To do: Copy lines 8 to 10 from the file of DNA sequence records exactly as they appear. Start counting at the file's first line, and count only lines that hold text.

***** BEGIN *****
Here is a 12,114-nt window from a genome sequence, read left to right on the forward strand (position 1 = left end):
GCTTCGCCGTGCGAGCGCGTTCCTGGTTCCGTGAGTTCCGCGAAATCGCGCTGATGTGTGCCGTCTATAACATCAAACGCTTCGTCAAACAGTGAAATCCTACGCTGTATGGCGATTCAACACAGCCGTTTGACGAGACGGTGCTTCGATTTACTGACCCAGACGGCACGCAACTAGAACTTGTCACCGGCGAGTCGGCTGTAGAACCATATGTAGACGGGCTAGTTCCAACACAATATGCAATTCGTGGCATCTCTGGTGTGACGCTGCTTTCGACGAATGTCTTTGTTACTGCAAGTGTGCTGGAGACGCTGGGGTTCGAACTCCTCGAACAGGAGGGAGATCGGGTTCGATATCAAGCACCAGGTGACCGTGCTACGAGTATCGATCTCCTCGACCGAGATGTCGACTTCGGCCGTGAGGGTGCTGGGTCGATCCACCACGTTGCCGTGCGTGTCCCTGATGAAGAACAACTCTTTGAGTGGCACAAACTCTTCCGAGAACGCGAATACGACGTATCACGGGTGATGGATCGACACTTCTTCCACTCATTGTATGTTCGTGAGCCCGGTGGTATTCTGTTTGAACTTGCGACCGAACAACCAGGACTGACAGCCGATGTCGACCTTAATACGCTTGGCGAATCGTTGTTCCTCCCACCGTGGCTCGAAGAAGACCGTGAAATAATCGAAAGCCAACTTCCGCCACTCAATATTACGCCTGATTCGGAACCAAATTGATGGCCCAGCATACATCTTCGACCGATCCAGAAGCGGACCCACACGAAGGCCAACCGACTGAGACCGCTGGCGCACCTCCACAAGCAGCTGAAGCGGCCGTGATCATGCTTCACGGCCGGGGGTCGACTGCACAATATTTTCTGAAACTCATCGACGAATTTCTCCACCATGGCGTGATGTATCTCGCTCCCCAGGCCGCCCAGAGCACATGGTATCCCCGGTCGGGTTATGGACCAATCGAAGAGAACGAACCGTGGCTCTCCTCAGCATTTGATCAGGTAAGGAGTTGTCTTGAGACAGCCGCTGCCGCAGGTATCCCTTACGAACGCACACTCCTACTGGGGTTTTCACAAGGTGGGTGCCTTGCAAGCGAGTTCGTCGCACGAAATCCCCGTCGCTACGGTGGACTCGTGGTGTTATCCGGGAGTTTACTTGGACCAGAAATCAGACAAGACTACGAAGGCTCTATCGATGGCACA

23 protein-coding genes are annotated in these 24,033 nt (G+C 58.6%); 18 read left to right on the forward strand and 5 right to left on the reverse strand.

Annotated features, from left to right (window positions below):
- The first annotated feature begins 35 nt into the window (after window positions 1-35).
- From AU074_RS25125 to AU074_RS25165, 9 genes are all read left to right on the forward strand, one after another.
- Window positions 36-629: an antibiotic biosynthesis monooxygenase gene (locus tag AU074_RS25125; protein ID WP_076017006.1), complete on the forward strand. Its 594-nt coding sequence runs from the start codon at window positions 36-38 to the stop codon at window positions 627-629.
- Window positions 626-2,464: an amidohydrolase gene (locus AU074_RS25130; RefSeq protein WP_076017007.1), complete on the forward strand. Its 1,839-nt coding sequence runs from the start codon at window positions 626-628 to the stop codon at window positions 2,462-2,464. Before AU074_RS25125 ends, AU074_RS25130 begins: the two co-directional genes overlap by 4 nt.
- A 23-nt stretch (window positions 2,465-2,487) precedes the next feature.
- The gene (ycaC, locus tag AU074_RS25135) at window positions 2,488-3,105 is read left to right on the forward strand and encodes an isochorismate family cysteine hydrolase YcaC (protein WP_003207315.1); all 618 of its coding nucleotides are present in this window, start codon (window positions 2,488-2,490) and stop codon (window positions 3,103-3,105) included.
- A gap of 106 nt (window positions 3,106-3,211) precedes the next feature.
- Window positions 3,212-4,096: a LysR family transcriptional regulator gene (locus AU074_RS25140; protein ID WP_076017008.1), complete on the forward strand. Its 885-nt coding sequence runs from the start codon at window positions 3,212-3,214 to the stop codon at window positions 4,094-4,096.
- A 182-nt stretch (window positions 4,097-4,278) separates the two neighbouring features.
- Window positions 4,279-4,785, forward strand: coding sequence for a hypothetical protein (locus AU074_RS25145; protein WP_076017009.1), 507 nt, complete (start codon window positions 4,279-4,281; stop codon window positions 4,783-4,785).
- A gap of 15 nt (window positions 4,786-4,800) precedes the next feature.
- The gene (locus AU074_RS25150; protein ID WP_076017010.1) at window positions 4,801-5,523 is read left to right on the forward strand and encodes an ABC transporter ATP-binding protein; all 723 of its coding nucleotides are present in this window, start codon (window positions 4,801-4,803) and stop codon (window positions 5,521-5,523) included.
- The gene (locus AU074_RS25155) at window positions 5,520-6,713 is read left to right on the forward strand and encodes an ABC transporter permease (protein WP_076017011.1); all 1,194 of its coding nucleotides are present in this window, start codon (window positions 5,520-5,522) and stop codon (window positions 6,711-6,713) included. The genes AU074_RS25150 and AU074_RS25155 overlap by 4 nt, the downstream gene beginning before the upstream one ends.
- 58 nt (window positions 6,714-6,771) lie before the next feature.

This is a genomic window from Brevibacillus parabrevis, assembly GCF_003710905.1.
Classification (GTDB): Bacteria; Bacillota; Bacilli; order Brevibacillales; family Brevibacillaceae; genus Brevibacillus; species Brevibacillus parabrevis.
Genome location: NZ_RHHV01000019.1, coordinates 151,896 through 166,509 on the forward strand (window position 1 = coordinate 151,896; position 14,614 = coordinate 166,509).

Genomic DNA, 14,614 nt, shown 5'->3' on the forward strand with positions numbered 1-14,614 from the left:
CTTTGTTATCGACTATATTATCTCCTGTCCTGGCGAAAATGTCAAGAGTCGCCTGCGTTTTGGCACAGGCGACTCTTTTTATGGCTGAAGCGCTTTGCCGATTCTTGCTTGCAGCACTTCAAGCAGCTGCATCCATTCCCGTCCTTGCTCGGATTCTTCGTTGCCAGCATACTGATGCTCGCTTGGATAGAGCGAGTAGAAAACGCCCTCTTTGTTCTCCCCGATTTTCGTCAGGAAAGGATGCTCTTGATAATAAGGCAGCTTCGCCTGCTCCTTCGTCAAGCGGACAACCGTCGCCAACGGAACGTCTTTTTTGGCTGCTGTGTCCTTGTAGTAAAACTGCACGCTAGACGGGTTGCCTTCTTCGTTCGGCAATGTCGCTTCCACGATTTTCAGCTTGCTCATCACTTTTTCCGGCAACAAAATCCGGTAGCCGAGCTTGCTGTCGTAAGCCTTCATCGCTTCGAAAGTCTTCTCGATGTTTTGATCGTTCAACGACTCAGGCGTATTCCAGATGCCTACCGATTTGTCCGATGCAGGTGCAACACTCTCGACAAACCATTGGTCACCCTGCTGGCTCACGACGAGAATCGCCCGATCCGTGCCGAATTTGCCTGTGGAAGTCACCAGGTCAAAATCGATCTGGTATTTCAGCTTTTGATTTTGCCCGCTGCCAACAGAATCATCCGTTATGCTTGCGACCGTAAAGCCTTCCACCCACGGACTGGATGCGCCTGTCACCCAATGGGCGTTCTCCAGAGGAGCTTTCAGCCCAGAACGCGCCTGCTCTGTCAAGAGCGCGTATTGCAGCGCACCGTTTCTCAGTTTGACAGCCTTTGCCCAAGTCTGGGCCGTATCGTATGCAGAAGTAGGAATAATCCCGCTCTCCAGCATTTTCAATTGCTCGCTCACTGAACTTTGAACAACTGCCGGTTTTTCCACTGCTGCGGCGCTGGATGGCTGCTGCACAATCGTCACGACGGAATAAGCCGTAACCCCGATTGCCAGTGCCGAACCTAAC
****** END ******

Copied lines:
- Window positions 626-2,464: an amidohydrolase gene (locus AU074_RS25130; RefSeq protein WP_076017007.1), complete on the forward strand. Its 1,839-nt coding sequence runs from the start codon at window positions 626-628 to the stop codon at window positions 2,462-2,464. Before AU074_RS25125 ends, AU074_RS25130 begins: the two co-directional genes overlap by 4 nt.
- A 23-nt stretch (window positions 2,465-2,487) precedes the next feature.
- The gene (ycaC, locus tag AU074_RS25135) at window positions 2,488-3,105 is read left to right on the forward strand and encodes an isochorismate family cysteine hydrolase YcaC (protein WP_003207315.1); all 618 of its coding nucleotides are present in this window, start codon (window positions 2,488-2,490) and stop codon (window positions 3,103-3,105) included.